Question #5038d

1 Answer
Jun 6, 2014


Work done (or energy transferred) is equal to the force multiplied by the distance moved in the direction of the force.

The last part of the above definition is frequently omitted by students.

For example, imagine you are lifting a laptop (aka notebook) from your bag on the floor to the desk you are working at. The laptop has a mass of 2.1 kg and is lifted through a height of 92 cm. How much work was done against gravity?

First convert the height into SI units: #d=92/100=0.92 m#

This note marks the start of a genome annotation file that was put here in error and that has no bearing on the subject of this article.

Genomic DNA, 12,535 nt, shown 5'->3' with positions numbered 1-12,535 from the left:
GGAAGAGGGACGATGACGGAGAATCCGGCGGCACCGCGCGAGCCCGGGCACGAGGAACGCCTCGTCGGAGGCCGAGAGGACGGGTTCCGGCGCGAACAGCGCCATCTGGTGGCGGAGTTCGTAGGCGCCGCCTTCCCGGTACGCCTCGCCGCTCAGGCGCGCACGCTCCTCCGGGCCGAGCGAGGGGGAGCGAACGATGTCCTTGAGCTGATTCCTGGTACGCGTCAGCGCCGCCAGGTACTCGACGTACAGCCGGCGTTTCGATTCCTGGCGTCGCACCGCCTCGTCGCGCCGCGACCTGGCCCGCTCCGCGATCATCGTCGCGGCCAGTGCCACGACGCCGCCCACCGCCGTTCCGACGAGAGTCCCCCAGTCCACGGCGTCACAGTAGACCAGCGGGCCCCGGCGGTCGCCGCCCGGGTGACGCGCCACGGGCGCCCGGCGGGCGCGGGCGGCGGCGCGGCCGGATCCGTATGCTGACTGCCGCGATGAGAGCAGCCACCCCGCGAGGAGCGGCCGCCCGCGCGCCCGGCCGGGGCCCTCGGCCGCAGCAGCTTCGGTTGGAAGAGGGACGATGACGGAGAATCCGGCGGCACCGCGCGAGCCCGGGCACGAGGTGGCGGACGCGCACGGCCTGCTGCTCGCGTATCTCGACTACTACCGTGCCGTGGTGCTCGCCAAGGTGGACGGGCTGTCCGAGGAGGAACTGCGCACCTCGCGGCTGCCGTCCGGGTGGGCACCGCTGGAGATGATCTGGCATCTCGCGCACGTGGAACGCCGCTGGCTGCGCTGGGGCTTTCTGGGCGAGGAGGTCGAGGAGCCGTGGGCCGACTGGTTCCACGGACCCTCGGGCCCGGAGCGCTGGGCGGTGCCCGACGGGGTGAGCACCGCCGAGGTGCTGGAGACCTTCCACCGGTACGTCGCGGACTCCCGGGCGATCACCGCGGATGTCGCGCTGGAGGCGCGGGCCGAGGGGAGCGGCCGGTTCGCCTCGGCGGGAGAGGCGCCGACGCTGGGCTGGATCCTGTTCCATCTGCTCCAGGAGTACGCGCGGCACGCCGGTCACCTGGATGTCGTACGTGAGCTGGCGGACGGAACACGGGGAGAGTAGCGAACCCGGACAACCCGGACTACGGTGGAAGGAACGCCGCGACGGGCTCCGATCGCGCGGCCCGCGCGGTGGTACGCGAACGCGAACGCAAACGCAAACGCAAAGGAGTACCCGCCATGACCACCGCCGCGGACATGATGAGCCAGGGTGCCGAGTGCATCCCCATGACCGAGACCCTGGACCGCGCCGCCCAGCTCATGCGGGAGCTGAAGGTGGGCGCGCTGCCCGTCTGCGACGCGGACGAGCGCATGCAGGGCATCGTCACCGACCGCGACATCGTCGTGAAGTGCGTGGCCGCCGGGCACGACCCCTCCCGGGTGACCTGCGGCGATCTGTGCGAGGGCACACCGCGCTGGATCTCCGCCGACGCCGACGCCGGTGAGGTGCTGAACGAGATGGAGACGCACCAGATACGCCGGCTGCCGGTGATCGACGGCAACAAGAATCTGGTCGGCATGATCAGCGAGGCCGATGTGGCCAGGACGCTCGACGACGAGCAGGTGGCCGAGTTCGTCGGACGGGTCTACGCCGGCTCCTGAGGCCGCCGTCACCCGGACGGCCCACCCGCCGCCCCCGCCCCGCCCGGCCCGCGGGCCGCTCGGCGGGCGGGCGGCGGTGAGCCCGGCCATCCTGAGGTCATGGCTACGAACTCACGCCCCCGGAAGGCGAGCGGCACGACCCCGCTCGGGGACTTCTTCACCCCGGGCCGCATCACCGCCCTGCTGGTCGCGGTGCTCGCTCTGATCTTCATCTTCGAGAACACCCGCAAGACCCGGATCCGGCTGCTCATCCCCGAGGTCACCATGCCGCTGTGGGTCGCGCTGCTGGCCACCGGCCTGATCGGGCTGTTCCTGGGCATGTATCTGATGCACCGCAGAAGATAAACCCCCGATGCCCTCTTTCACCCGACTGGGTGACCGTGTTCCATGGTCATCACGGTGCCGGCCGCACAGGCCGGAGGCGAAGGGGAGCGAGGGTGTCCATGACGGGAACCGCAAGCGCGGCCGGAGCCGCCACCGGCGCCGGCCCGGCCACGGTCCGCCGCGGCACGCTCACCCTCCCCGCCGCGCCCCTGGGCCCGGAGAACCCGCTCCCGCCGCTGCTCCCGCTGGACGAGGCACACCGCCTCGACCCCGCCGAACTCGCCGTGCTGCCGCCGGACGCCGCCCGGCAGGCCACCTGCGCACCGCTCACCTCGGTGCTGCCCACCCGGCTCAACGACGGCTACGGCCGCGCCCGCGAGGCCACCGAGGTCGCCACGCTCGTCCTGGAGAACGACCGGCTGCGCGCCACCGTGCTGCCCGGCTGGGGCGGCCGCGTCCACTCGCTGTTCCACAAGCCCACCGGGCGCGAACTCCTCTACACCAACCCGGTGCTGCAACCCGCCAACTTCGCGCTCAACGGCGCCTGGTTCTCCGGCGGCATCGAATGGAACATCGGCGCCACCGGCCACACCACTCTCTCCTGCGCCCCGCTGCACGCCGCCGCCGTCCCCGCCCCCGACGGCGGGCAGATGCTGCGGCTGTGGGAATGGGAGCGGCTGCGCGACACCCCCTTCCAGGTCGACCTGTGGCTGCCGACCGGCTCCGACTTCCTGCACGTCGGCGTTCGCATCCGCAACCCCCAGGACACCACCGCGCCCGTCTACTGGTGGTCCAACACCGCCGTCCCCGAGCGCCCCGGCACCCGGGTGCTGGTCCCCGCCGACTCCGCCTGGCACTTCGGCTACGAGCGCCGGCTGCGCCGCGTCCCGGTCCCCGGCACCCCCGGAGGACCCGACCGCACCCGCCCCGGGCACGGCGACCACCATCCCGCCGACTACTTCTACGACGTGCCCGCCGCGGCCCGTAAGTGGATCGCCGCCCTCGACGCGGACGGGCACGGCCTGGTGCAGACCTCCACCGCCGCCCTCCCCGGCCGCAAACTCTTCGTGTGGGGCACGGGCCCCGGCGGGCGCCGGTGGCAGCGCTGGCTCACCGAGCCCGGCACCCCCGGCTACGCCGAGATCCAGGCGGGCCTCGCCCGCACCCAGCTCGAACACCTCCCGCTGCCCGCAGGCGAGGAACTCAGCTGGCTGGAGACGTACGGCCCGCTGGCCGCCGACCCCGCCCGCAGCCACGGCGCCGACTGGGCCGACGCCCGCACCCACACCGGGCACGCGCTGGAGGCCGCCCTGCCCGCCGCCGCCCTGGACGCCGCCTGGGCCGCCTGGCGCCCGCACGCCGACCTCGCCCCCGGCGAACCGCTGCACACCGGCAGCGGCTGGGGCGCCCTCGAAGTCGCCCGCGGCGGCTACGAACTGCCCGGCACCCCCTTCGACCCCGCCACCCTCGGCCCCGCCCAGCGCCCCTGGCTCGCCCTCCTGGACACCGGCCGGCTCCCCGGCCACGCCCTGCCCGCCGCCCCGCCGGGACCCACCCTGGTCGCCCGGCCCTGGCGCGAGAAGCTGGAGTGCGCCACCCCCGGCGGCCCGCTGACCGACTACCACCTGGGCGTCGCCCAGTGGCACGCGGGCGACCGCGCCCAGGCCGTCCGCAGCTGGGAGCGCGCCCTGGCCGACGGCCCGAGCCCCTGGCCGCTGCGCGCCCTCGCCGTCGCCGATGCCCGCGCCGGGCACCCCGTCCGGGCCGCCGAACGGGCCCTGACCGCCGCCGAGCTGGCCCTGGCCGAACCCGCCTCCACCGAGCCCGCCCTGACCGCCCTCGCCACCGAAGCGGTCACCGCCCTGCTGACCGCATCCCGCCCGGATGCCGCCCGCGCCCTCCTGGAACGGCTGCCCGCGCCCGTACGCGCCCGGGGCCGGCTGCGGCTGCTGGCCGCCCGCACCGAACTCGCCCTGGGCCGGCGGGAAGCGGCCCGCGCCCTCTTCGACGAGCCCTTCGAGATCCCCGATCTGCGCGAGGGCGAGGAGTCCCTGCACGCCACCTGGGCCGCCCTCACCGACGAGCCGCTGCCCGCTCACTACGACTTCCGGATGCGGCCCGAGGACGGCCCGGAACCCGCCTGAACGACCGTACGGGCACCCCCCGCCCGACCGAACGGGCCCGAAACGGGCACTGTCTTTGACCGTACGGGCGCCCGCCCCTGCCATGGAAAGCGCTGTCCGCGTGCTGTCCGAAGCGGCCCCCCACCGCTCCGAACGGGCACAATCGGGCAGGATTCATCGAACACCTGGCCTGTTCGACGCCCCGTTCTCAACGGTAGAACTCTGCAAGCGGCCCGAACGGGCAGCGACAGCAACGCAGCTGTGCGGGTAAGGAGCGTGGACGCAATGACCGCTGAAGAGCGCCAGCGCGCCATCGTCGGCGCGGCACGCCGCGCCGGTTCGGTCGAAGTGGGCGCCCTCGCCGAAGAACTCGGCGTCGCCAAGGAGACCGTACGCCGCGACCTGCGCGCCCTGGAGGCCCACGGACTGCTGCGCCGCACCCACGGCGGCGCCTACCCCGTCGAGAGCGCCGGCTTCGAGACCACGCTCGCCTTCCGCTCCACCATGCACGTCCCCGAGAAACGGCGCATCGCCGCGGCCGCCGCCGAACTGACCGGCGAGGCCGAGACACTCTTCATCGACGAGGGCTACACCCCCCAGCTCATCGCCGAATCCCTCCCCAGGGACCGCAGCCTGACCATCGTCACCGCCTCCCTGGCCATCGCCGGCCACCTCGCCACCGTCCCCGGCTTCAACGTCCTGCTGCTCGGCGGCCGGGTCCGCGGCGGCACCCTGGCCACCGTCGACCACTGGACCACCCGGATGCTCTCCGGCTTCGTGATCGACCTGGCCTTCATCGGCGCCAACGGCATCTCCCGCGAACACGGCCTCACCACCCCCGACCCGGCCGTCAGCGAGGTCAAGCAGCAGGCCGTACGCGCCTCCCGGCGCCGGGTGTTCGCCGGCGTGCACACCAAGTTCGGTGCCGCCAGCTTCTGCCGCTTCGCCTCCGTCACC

Next calculate the weight of the laptop, which is equal to the force required to lift it through the height: #w=mg=2.1×9.8=20.6 N#.

Finally calculate the work done on the laptop: #W=Fd=20.6×0.92=19.0J#

Incidentally the work done against gravity lifting the laptop that height is equal to the change in gravitational potential energy in moving from the floor to the desk.
#W=∆E_P ⇒ ∆E_P=F*d=w*∆h=mg∆h#

Thus the reason for the equation – in simple terms. The fuller derivation requires an integration.